There was not much upheaval in Hamrun for the duration of World War I. It has to be noted that Malta took in the wounded of the area, being called the nurse of the Mediterraneanat the time and Hamrun played part in this since the British built a small but adequate hospital for eye cases here. From the book 'Malta, the nurse of the Mediterranean' by Rev.A.G. Mackinnon, M.A. Chaplain-Major Senior Presbyterian Chaplain, Malta, we have his comments as he is exiting Floriana visiting the wounded all over the island: Two miles farter out the hot dusty car track is Hamrun Hospital, an inspection of which is well worth the annoyance of getting there . . . Hamrun is small, but a model. Of course, it is quite new, and, therefore, might be expected to have all the latest improvements. It exhales an atmosphere of up-to-datedness. Here all eye cases are being sent.

In 1919 the Farrugia Flourmills in Hamrun are burnt down in the 'Sette Giuigno' riots and the owners decide to diversify their business by producing industrial gases, notably carbon dioxide; then in 1926 by venturing into brewing.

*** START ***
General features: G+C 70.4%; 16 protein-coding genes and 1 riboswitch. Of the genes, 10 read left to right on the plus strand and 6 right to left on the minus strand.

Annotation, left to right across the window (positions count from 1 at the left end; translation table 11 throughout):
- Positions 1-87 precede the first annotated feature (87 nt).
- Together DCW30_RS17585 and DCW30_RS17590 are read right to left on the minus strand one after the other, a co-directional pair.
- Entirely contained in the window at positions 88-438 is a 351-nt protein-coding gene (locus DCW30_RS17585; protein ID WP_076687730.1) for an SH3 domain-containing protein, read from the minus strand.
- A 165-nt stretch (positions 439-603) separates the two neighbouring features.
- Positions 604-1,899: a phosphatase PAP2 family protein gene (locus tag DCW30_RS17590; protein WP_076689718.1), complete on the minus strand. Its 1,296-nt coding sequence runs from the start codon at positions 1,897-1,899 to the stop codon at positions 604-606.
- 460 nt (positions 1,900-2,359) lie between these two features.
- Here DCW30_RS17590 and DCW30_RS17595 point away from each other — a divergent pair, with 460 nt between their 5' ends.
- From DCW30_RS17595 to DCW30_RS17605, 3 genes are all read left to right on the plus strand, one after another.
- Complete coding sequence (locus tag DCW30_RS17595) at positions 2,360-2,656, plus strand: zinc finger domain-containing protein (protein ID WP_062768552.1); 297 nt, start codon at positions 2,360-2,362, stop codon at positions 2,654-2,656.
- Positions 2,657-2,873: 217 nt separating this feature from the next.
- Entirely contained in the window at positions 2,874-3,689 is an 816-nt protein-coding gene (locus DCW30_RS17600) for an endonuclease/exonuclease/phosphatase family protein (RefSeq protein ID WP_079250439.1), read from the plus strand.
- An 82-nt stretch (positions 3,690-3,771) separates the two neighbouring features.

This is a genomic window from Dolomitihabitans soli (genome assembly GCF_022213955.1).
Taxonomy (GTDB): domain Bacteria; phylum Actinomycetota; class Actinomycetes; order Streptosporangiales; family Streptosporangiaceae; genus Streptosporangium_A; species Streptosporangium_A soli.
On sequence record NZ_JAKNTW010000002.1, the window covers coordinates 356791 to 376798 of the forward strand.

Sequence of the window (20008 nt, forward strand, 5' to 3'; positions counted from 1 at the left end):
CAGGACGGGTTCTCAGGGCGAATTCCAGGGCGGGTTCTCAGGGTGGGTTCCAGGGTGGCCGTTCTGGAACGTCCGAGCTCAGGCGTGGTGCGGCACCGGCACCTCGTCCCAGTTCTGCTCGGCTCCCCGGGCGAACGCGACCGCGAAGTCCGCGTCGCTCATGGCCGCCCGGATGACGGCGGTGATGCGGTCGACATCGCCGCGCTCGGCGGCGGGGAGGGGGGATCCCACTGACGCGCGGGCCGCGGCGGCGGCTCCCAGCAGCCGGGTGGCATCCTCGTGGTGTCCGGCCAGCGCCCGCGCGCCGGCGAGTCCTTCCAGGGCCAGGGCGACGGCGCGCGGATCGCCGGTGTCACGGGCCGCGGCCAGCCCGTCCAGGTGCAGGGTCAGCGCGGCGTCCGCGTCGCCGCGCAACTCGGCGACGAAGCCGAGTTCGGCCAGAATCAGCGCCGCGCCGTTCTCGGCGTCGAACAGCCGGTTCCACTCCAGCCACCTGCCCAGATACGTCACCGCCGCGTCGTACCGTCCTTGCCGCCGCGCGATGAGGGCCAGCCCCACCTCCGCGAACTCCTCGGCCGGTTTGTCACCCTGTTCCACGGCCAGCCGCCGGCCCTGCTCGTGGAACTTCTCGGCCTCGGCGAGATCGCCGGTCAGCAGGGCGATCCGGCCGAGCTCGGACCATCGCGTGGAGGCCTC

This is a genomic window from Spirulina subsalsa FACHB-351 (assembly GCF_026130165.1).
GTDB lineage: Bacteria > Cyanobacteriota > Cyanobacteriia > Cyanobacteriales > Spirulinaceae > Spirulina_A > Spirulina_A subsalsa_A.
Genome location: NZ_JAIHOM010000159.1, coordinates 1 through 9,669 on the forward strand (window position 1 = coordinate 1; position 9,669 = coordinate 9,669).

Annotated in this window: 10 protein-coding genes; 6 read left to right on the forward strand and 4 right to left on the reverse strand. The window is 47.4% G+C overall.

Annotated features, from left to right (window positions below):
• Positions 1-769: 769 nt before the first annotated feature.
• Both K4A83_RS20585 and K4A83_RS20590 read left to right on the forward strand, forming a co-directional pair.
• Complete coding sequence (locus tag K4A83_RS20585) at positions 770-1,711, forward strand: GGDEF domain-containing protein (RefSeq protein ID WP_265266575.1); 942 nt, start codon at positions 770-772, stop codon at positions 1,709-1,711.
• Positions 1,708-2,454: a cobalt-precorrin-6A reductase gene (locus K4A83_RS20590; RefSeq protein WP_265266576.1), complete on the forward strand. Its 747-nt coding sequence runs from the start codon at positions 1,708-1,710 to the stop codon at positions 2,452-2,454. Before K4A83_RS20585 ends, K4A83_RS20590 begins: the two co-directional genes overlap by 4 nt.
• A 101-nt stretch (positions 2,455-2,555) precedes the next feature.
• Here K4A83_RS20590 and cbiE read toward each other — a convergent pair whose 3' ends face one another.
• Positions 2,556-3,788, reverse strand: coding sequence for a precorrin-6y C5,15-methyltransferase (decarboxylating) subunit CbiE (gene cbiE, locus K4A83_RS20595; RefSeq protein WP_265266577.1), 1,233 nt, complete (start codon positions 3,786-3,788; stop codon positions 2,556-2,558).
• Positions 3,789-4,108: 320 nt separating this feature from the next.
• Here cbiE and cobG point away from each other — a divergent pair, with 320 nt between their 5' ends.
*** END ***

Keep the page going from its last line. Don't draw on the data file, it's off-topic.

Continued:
During the Second World War, a couple of stray bombs did fall during WWII demolishing houses. Anticipating the conflagration many started digging air-raid shelters in the limestone underneath their properties, and even the government of the time ordered a good many of these to be excavated for the general public. Since of late, the government has declared air-raid shelters to be heritage sites and so not to be disturbed or altered. With this state of affairs, a family in Hamrun had to go to court because of the need to dig a cellar under their premises and coming across one of these! The part that Hamrun played in WWII was more like that of a host to a great number of refugees fleeing the most heavily bombed part of the world, that is the Grand Harbour area. This artificial inflation of local numbers, does not show on any documents because during the war years no records were kept of movement of population. Some of these people stayed and others left after they had rebuilt their homes in Valletta and the three cities.